Stack Overflow is a community of 4.7 million programmers, just like you, helping each other.

Join them; it only takes a minute:

Sign up
Join the Stack Overflow community to:
  1. Ask programming questions
  2. Answer and help your peers
  3. Get recognized for your expertise

I'm writing a library in C++. All classes and global function are declared inside mylibrary namespace. I need to create some classes for internal use only: who will use this library should immediatly notice what classes are not intended to be used outside the library. Unfortunatly, I cannot use private function, because this will mess up all encapsulation. I cannot use private classes, because internal classes must be accessed by "normal" classes in the same library.

I guess a good way to do this is creating the namespace mylibrary::internal and putting all "private" stuff inside it. Is this the right way? Are there other common ways?

share|improve this question
Will this library be open source? – Kiril Kirov Mar 27 '13 at 15:24
Your way is a common way. And not wrong. :) – Drew Dormann Mar 27 '13 at 15:24
That's the way boost does it, so it's probably a best practice in C++ – antlersoft Mar 27 '13 at 15:24
"Unfortunatly, I cannot use private classes, because this will mess up all encapsulation." -- clarify? – Yakk Mar 27 '13 at 15:51
@Yakk: edited, see update. – Alessandro Pezzato Mar 27 '13 at 15:54

Use anonymous namespace for your internal functionality. This will ensure that no outside code will be able to link to it. Read more here: anonymous namespace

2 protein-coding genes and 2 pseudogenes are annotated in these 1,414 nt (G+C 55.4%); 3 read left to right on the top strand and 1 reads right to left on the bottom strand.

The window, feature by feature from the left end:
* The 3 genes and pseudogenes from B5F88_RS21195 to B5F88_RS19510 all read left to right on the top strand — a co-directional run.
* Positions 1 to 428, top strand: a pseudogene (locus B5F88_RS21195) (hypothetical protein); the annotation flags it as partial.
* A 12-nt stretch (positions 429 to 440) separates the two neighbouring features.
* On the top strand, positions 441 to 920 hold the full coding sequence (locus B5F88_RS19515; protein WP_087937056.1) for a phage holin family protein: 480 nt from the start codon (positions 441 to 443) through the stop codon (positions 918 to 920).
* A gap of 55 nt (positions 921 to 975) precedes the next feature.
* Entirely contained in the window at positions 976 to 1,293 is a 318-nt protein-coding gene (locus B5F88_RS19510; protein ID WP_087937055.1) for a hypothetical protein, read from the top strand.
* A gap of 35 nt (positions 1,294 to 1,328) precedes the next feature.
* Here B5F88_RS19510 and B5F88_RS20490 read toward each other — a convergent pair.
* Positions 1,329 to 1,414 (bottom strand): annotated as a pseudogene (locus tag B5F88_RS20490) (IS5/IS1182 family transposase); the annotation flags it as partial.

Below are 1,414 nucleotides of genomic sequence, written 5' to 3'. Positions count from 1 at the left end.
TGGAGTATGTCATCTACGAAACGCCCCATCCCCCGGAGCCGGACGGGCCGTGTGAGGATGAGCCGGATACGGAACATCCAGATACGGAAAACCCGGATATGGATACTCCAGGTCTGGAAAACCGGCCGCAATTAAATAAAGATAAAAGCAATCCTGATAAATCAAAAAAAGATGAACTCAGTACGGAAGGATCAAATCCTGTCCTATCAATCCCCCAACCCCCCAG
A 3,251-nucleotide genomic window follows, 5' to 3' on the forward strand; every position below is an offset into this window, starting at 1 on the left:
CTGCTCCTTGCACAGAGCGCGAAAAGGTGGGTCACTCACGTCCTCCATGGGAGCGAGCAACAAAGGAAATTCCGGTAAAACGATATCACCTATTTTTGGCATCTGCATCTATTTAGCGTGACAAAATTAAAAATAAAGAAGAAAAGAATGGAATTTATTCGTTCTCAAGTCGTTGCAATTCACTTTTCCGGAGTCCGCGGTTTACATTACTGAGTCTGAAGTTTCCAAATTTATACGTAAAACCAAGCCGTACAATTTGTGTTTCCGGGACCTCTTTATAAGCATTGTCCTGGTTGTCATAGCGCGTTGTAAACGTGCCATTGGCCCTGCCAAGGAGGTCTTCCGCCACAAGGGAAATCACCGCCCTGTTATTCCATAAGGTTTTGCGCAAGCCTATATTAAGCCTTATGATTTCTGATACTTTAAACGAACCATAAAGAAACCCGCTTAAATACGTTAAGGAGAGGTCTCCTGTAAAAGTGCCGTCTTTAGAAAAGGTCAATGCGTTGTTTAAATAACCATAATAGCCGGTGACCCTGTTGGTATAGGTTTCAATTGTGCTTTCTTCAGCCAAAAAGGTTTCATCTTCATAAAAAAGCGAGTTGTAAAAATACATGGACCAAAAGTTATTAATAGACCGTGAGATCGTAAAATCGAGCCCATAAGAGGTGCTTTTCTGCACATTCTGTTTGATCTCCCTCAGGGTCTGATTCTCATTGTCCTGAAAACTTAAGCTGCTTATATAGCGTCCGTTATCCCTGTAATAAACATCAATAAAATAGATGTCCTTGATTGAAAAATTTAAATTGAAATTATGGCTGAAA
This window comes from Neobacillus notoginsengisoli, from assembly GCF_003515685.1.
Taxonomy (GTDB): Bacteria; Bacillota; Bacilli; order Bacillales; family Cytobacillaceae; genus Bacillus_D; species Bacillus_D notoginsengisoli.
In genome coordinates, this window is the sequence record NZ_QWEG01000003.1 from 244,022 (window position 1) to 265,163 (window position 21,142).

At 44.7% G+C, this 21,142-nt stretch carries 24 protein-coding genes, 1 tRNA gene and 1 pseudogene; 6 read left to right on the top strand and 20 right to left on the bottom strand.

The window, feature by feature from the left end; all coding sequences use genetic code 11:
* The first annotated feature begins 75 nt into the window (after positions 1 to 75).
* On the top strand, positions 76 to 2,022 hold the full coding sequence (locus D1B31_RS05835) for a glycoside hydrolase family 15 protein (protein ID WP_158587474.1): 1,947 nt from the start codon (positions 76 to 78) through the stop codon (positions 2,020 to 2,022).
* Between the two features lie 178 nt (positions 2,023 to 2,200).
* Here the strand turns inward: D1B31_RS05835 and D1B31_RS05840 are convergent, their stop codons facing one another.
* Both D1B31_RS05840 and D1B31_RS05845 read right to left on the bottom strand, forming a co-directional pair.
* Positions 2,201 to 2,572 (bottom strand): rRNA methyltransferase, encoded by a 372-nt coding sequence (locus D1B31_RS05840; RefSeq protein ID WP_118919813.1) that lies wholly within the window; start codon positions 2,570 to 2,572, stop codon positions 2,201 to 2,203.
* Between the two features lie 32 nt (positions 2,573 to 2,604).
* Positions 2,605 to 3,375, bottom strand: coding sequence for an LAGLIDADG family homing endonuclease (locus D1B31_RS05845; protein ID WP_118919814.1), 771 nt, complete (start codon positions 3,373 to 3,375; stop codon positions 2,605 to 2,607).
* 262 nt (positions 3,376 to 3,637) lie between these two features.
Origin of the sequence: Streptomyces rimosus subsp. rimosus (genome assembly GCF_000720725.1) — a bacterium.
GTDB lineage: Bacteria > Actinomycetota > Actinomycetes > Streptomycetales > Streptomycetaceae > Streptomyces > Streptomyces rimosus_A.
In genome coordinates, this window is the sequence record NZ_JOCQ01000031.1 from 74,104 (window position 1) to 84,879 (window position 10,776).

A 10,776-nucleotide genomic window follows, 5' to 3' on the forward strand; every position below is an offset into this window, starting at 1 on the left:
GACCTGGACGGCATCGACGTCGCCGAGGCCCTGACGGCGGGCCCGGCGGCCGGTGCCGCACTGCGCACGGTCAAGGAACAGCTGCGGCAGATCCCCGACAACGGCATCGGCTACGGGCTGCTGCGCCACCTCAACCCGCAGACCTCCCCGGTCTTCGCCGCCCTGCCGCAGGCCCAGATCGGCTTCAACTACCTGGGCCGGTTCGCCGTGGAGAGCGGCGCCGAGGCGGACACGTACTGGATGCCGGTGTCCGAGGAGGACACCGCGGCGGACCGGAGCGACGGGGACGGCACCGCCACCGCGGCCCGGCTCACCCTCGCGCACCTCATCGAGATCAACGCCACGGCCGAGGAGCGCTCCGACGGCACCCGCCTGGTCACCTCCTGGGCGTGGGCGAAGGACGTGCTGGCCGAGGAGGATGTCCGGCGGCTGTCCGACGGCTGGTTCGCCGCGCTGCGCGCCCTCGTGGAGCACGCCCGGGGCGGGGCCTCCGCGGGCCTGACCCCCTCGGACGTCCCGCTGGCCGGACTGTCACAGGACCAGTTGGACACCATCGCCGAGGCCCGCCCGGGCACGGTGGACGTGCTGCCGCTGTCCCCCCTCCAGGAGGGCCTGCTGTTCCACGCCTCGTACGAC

share|improve this answer
The downside here, though, is that encapsulation through anonymous namespaces imposes constraints on source code organization. If the anonymous namespace is defined in source files, then everything that needs the same internal resource must be defined in the same source file. – Pete Becker Mar 27 '13 at 15:28
I think this is not what I'm looking for, because there are "internal" API: some classes in the same library need to access internal classes. – Alessandro Pezzato Mar 27 '13 at 15:29
Pete Becker is right, I cannot use anonymouse namespace because of code organization in multiple source files. – Alessandro Pezzato Mar 27 '13 at 15:30
That's correct. Anonymous namespaces might require rearrangement of files but it fulfills the requirement in the question. Whether or not it's suitable for your other needs only you can say. – SomeWittyUsername Mar 27 '13 at 15:33
Disappointing. I just tried this and came here looking for an alternative. This causes insane scrolling with a moderate smattering of interdependent classes. – Grault Sep 29 '15 at 5:56

Your Answer


By posting your answer, you agree to the privacy policy and terms of service.

Not the answer you're looking for? Browse other questions tagged or ask your own question.